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  • July 16, 2010

    thoughts from :: the orange line to vienna

    I have just had dinner with a friend in town from Portland and I have been bemoaning the nature of DC citizens. this friend of mine – from the great city of urban parks and microbrews and the friendliest people you will ever meet – asks me why I am so adverse to the city I live in. I sigh and spout off a short list. no one smiles. they drive like maniacs and honk for no reason. they will run you over if you stop on the escalator. he asks me if I am turning into a local. a look of horror crosses my face. are you kidding me? their lack of common decency astounds me. the very last thing I would want to be known as is a DC local. harsh I know. and a vast generalization. it’s funny how God proves you wrong sometimes.

    after saying goodbye to my friend, I walk down to the metro. my head down. my headphones in. my smile gone. I look up at the schedule and see that my train is not coming for another 7 minutes. my exasperation continues as an inner monologue. what am I doing here? sweat begins to run down my spine. 95 degrees and so freaking humid. I didn’t realize I moved into the middle of a swamp. the train finally arrives. I step into the car and the air-conditioning is on. for once. I have to squeeze in next to a girl in a white dress belted with a black belt I almost bought the other day. she makes no movement to create more room for me. across from her is another girl with large sunglasses loosely holding her hair out of her face. our eyes connect but she does not smile. typical I guess. next to her is a man in a wheelchair that seems much to big for him. his shriveled body is swallowed by it, but as he strains to hold onto the pole in front of him I notice the strength in his arms. his muscles surprise me until I realize they are his main form of transportation.

    the train begins to move and the two girls rest their hands on the back of the man’s wheelchair to steady themselves. well that’s rude. the train jerks slightly and the muscles on his arms tighten as he grips the pole. oddly enough, so do the muscles on the arms of the girls. he slowly turns to the one with the sunglasses and smiles sheepishly. she does not look him but focuses on holding on to the chair. suddenly I realize what is going on. the old wheelchair does not have breaks. they are not holding onto it to steady themselves, but to keep it from moving. this must be their job. there is no way they’re doing it just to be nice. and yet. my head turns up from the book I’m reading. I pause my ipod and tuck my headphones into my purse. the corners of my mouth threaten to smile.

    the train lumbers on and in between each jolt and shudder, the girls quickly stretch their fingers and shake off their hands that are cramping from gripping his chair so tightly. the man holds onto the pole, his muslces twitching. the three of them are not touching. they do not know each other from a stranger on the street. they do not make eye contact and they do not talk. ignoring their good deed and the reception of it. they are connected in silence by pole and chair and general humanity.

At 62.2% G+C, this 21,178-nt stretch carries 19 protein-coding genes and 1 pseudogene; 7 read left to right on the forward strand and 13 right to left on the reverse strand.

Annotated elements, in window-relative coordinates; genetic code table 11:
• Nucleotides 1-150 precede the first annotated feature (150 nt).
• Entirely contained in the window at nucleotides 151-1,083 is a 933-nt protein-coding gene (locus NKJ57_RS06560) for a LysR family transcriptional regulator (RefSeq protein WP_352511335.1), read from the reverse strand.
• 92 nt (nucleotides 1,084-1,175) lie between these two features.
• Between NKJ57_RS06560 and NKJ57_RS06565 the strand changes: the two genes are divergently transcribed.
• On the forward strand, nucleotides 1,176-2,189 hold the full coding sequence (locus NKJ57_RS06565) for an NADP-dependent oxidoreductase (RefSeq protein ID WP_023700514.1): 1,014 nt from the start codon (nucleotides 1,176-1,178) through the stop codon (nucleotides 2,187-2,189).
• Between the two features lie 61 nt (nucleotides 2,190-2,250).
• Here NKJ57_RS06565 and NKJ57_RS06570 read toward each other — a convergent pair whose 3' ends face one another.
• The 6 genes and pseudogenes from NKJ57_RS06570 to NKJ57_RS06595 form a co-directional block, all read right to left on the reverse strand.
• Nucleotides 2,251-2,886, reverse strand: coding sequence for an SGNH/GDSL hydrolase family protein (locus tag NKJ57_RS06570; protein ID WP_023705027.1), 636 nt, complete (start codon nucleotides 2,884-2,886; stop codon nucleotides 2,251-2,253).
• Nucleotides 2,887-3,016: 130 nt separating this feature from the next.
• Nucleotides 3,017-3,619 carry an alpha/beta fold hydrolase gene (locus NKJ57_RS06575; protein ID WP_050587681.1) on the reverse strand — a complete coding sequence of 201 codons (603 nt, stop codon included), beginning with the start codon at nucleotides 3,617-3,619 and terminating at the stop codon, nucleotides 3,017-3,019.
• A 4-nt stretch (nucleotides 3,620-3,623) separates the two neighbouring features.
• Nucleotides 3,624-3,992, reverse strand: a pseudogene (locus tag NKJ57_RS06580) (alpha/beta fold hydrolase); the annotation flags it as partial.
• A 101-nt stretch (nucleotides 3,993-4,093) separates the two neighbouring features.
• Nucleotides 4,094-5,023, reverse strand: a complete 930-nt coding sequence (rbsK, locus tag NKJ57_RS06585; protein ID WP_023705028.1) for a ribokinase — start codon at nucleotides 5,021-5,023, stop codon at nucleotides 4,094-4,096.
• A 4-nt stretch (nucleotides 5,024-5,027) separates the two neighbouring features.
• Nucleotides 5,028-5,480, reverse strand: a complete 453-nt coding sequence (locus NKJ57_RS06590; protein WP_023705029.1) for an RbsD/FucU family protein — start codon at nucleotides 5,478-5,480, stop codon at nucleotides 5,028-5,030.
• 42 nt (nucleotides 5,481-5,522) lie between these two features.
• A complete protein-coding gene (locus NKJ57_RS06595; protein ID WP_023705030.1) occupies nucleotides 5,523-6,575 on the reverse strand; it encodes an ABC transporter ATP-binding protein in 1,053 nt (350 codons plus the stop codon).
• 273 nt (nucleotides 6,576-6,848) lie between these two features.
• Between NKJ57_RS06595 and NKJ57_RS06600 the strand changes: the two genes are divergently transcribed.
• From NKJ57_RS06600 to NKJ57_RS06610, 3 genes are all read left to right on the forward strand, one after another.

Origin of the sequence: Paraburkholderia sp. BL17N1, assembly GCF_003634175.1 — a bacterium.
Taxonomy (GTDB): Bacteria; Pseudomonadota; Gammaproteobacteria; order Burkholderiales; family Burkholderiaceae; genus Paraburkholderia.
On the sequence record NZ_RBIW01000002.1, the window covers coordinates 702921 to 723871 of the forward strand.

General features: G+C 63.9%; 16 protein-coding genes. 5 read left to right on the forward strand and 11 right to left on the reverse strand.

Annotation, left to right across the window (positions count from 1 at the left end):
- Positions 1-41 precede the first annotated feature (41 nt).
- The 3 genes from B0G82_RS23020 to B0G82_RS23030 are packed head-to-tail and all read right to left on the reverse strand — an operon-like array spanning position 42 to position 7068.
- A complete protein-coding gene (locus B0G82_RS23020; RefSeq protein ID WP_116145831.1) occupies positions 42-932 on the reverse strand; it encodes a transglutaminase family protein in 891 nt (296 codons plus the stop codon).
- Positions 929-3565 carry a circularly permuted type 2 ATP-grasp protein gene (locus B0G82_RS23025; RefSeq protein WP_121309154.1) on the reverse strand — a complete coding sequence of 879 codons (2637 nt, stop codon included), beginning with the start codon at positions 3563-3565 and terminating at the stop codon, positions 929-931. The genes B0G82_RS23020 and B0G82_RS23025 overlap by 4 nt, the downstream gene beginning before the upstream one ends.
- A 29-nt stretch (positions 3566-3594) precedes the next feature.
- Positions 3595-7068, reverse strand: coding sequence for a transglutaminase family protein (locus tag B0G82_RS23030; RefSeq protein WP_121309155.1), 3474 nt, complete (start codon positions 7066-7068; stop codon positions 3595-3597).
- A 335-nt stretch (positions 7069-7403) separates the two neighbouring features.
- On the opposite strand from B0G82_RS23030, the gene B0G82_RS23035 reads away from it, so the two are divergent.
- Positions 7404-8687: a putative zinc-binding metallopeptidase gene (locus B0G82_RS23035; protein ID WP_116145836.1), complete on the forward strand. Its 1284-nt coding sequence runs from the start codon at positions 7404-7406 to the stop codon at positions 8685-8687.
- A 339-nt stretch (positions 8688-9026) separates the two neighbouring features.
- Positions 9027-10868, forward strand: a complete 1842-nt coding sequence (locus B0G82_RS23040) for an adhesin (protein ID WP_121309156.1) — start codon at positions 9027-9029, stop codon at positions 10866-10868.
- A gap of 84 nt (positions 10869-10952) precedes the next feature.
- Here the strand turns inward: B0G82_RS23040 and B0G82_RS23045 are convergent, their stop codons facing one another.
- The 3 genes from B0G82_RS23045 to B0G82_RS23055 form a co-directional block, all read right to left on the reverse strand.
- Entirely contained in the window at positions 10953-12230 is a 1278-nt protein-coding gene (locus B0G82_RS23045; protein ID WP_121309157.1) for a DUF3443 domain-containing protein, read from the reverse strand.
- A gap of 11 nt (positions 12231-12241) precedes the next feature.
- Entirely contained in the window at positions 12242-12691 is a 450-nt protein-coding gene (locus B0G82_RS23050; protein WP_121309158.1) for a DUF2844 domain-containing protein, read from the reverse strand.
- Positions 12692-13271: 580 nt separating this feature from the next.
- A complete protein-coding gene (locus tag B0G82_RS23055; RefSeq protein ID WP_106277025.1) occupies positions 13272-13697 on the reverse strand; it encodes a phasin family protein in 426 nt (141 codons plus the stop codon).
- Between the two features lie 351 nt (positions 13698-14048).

we begin to pull into the ballston station. the girl in the white dress holds onto the pole and holds onto the chair and leans down so she is at eye level with the man. you said you were getting off at ballston, right? he nods. the doors open and the girls struggle to qucikly turn his laborious wheelchair and push it out the doors. there is no way that chair will get off the train in time. I dart in front of one of the doors. a skinny man in his sixties jumps up and pushes the chair from the side, dislodging it from behind one of the poles. the black belt I almost bought falls off the girl in the white dress and lands on the floor. the handful of younger, stronger men sitting down reading john grisham novels make no move to help.

    suddenly the chair takes a leap off the car. I reach back and pick up the belt I almost bought. the girl in the white dress takes it from me and we smile triumphantly. somehow the girl with the sunglasses ends up behind the wheelchair instead of on the train. I am pretty sure this is not her stop. the doors begin to close. resigning herself to the next train, she braces herself behind the wheelchair and begins to push as people stream past her, annoyed that she is blocking part of the platform. her voice is the last thing I hear before the doors seal shut and the car lurches forward. now let’s find that elevator. the girl in the white dress and I look at each other and smile.

    the train arrives at my stop. I step off into the sweltering night air and dial the number of my Portland friend. okay, maybe becoming a DC local wouldn’t be SO bad. this city is starting to grow on me.



  • June 19, 2013

    thoughts on :: how not to be alone

    photo (4)

    lately I’ve been thinking about loneliness. how sometimes it follows me around like a puppy, always nipping at my heels. it’s not that I am often alone. there’s roommates (who I love) and co-workers (equally so) and a town bursting with new people to meet at every concert or coffee shop or corner. and even in moments without the presence of actual human beings, there’s facebook and twitter and tumblr and even this little corner to keep me company. so in a world where some form of “community” is so readily at my finger tips, why is it that I often feel kind of alone?

    my friend, beth, pointed me to this article by jonathan safran foer called, “how not to be alone,” written for the new york times. JSF is one of my favorites for his knack of making the broken and tragic and lonely astoundingly beautiful. and his words, like those of many great writers, often reach readers exactly at the necessary place they are in, creating a myriad of different responses to the same string of words. the meaning that beth found in his words is amazingly wise. I fear my interpretation is a bit less eloquent, but here you go.